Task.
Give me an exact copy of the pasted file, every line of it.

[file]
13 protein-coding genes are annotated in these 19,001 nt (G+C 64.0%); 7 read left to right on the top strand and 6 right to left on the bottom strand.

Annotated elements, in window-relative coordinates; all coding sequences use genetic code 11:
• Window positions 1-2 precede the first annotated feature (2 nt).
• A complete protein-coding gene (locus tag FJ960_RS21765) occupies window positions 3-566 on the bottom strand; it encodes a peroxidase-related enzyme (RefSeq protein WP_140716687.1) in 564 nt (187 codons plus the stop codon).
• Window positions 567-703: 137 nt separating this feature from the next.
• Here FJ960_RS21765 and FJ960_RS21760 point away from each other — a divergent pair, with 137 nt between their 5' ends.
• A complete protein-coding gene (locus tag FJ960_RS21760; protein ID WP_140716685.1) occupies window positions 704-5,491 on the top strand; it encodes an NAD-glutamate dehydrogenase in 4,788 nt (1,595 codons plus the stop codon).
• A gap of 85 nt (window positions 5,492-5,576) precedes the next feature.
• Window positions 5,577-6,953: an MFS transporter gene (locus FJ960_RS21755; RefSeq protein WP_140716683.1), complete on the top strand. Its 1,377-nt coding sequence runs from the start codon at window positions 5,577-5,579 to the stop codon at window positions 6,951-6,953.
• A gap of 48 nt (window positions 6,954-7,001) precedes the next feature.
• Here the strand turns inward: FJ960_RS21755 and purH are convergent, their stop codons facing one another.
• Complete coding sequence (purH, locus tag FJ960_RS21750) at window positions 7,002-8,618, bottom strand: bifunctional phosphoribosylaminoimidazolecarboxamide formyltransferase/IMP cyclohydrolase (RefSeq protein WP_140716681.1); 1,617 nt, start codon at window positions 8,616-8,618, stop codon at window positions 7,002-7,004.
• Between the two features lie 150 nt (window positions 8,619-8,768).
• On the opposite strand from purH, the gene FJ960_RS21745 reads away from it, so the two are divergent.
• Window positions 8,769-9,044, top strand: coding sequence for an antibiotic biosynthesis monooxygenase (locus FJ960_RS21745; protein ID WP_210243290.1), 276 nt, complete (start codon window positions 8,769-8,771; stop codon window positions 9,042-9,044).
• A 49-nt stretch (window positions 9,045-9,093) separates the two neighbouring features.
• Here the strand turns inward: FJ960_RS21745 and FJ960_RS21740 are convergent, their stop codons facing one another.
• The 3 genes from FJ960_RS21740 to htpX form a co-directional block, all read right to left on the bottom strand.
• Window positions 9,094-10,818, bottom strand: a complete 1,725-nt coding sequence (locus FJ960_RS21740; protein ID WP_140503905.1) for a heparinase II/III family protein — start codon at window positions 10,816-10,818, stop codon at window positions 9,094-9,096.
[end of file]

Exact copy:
13 protein-coding genes are annotated in these 19,001 nt (G+C 64.0%); 7 read left to right on the top strand and 6 right to left on the bottom strand.

Annotated elements, in window-relative coordinates; all coding sequences use genetic code 11:
• Window positions 1-2 precede the first annotated feature (2 nt).
• A complete protein-coding gene (locus tag FJ960_RS21765) occupies window positions 3-566 on the bottom strand; it encodes a peroxidase-related enzyme (RefSeq protein WP_140716687.1) in 564 nt (187 codons plus the stop codon).
• Window positions 567-703: 137 nt separating this feature from the next.
• Here FJ960_RS21765 and FJ960_RS21760 point away from each other — a divergent pair, with 137 nt between their 5' ends.
• A complete protein-coding gene (locus tag FJ960_RS21760; protein ID WP_140716685.1) occupies window positions 704-5,491 on the top strand; it encodes an NAD-glutamate dehydrogenase in 4,788 nt (1,595 codons plus the stop codon).
• A gap of 85 nt (window positions 5,492-5,576) precedes the next feature.
• Window positions 5,577-6,953: an MFS transporter gene (locus FJ960_RS21755; RefSeq protein WP_140716683.1), complete on the top strand. Its 1,377-nt coding sequence runs from the start codon at window positions 5,577-5,579 to the stop codon at window positions 6,951-6,953.
• A gap of 48 nt (window positions 6,954-7,001) precedes the next feature.
• Here the strand turns inward: FJ960_RS21755 and purH are convergent, their stop codons facing one another.
• Complete coding sequence (purH, locus tag FJ960_RS21750) at window positions 7,002-8,618, bottom strand: bifunctional phosphoribosylaminoimidazolecarboxamide formyltransferase/IMP cyclohydrolase (RefSeq protein WP_140716681.1); 1,617 nt, start codon at window positions 8,616-8,618, stop codon at window positions 7,002-7,004.
• Between the two features lie 150 nt (window positions 8,619-8,768).
• On the opposite strand from purH, the gene FJ960_RS21745 reads away from it, so the two are divergent.
• Window positions 8,769-9,044, top strand: coding sequence for an antibiotic biosynthesis monooxygenase (locus FJ960_RS21745; protein ID WP_210243290.1), 276 nt, complete (start codon window positions 8,769-8,771; stop codon window positions 9,042-9,044).
• A 49-nt stretch (window positions 9,045-9,093) separates the two neighbouring features.
• Here the strand turns inward: FJ960_RS21745 and FJ960_RS21740 are convergent, their stop codons facing one another.
• The 3 genes from FJ960_RS21740 to htpX form a co-directional block, all read right to left on the bottom strand.
• Window positions 9,094-10,818, bottom strand: a complete 1,725-nt coding sequence (locus FJ960_RS21740; protein ID WP_140503905.1) for a heparinase II/III family protein — start codon at window positions 10,816-10,818, stop codon at window positions 9,094-9,096.